Windows and macOS users often manage their files using the Graphical User Interface (GUI) file manager provided on their systems. Typically Windows File Explorer or macOS Finder, respectively. Linux systems also usually have a GUI file manager, such as Dolphin, Nautilus, or Thunar. However, when managing a remote server, you may not have access to the GUI. It can be incredibly frustrating trying to figure out command line file operations while typing at an SSH, LISH, or other command line prompt. Fortunately, the commands are straightforward once you understand them.
This tutorial primarily discusses how to use the
rename commands to rename one or more files in a terminal session. Creating files and displaying your Linux file system using the
ls commands are also covered.
Before You Begin
For the purposes of this tutorial, a shared instance with 1 CPU and 1 GB of memory running Ubuntu 22.04 LTS works. Pick a region that is close to your location. Create a strong root password and save it for later. Should you ever forget your root password, you can create a new one on your settings page. Don’t bother creating a SSH key for the account unless you’re already familiar with RSA keys.
If you have not already done so, create a Linode account and Compute Instance. See our
Getting Started with Linode and
Creating a Compute Instance guides.
Setting Up and Securing a Compute Instance guide to update your system. You may also wish to set the timezone, configure your hostname, create a limited user account, and harden SSH access.
NoteThe steps in this guide require root privileges. Be sure to run the steps below as
root. For more information on privileges, see our
Users and Groups guide.
When your new Linode is running, click on the Launch LISH Console button.
Once the Weblish side of the display has stopped scrolling, click on the Glish side of the display.
Log in as root with the password you chose in the previous step.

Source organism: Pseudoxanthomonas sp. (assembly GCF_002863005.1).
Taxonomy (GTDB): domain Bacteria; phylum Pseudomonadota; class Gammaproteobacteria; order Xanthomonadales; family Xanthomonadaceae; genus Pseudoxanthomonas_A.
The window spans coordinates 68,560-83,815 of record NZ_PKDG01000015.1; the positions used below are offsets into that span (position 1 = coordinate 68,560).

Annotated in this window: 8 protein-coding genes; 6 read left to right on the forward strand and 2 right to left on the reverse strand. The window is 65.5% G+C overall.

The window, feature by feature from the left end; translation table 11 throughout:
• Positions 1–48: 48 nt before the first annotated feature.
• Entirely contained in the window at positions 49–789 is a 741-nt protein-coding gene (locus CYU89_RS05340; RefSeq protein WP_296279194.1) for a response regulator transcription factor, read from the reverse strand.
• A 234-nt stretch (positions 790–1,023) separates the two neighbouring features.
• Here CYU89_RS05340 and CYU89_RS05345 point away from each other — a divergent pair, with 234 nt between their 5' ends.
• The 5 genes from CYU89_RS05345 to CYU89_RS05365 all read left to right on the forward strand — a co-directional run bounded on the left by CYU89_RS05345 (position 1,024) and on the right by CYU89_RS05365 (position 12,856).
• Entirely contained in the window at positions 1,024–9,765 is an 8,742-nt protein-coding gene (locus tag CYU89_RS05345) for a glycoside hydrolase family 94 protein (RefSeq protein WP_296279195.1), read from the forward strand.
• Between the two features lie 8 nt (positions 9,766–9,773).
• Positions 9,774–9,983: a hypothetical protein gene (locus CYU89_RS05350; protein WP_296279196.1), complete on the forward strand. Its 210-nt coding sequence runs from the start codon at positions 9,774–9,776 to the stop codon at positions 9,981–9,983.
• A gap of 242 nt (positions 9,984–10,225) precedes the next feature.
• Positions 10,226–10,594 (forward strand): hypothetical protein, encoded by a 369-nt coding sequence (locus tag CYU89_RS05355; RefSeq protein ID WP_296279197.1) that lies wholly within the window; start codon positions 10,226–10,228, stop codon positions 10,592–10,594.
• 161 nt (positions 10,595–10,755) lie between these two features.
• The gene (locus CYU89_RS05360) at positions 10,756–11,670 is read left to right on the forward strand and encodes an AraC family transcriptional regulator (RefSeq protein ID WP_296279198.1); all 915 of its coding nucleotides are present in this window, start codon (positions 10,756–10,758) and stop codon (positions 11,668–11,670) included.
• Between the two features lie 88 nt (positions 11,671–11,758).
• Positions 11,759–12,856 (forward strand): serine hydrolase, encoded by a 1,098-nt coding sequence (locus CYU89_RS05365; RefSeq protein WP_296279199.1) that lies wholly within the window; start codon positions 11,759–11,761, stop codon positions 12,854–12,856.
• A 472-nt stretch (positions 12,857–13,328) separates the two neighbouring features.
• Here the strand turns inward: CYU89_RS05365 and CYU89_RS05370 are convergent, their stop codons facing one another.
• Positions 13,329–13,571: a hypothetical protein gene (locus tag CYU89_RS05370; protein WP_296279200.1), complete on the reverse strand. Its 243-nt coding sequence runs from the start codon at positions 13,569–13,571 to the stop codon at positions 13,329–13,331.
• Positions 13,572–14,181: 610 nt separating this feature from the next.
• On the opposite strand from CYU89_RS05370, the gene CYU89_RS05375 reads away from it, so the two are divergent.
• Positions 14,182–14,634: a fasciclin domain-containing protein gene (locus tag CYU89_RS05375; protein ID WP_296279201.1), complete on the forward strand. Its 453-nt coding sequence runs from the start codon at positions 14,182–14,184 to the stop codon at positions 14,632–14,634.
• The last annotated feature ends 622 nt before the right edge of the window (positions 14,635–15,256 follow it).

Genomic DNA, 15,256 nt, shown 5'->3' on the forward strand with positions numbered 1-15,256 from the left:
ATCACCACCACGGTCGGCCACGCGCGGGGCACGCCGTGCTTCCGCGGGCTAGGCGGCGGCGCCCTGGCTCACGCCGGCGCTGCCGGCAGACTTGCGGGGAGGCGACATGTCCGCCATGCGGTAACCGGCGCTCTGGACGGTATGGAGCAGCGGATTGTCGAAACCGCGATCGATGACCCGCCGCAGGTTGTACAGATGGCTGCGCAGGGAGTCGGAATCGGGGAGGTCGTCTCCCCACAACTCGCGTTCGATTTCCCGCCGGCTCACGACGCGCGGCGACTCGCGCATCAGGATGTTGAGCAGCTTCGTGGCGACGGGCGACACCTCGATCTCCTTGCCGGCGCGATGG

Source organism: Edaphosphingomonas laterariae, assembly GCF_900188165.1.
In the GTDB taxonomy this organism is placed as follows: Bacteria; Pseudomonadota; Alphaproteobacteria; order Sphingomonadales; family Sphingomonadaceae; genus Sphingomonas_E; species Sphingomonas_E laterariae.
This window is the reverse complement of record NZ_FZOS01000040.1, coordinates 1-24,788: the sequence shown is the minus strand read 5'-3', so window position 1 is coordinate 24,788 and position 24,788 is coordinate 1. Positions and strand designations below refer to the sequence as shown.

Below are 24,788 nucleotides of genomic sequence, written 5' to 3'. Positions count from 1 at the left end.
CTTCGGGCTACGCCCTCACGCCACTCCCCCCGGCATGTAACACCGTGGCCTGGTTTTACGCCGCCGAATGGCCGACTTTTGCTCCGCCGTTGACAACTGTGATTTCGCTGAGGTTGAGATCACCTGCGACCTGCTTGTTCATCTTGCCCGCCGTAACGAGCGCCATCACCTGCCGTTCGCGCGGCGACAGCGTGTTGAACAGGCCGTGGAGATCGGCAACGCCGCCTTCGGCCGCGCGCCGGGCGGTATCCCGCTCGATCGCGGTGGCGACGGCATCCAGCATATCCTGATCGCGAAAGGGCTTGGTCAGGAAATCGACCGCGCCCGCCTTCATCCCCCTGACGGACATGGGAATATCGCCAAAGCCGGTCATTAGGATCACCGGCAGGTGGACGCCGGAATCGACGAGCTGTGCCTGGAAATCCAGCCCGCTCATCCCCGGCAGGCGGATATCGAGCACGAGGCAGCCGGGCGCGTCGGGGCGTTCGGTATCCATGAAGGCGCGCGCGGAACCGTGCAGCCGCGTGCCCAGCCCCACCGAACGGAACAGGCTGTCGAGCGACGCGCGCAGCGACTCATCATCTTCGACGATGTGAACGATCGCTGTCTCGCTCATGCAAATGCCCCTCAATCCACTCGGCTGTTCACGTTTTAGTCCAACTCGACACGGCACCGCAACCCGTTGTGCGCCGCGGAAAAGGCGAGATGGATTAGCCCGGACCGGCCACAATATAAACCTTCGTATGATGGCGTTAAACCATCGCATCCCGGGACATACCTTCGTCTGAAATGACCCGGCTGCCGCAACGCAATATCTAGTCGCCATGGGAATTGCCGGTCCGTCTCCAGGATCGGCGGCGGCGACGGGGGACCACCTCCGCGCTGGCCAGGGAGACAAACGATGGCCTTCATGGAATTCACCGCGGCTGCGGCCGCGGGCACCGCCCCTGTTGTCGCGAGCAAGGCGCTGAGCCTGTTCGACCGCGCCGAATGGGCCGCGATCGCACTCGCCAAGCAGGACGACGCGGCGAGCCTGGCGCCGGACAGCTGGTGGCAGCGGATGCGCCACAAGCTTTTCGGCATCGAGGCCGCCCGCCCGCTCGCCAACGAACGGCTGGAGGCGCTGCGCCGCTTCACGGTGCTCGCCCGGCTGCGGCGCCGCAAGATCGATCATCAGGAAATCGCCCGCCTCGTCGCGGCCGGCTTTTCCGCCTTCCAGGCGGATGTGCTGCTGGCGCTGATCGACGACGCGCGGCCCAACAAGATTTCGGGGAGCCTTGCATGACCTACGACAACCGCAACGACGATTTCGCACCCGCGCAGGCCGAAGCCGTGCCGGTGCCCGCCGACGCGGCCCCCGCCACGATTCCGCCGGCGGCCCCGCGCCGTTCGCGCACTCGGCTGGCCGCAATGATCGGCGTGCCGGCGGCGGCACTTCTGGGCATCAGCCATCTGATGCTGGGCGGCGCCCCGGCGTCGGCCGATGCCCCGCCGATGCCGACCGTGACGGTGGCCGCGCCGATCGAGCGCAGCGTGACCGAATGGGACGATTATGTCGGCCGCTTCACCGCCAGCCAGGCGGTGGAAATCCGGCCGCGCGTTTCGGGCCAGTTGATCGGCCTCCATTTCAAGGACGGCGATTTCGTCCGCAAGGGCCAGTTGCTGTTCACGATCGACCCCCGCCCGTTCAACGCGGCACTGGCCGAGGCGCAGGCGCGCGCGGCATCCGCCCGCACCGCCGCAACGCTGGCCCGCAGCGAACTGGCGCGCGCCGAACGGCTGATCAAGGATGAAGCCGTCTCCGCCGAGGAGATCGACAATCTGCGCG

Renaming Files Using mv
Short for “move”, the
mv command moves files from one directory to another, but it also renames single files.
From the root directory, type:
You should have no results, as there are no visible files in the root directory.
However, there are hidden files, to reveal them, type:
You should now see a handful of hidden files:
. .. .bashrc .cache .profile .ssh
Create an empty file:
View the directory again:
Your test file should now be listed:
Rename the file:
mv test.txt test1.txt
View the directory again:
Your test file should now be listed with a different filename:
Rename File(s) Using the rename Command
can be used inside a shell loop to rename multiple files, that requires some advanced text substitution. Instead, you can use a different command,
If your Ubuntu Linode is brand new, it probably doesn’t have the rename command installed.
First, update your package sources:
apt install rename
Once installed, create a second file with touch:
List both of them:
You should now see both files:
renameuses a Perl expression to act on the file names. Run
man renamefor an explanation and several examples.
As an example, let’s rename both text files to backup files:
rename 's/txt/bak/' *.txt
On CentOS Stream 9, use this command instead:
rename .txt .bak *.txt
Now list them:
You should see the same files as before, but with .bak extensions:
When you’re done with this exercise, exit the LISH shell. If you don’t need this Linode anymore, delete it from its settings in the … dropdown menu to avoid incurring future charges.
Renaming a single file on a terminal in Ubuntu Linux is accomplished with the
mv command. Renaming multiple files is accomplished with the
rename command, which you have to install in a new instance of Ubuntu 22.04 LTS.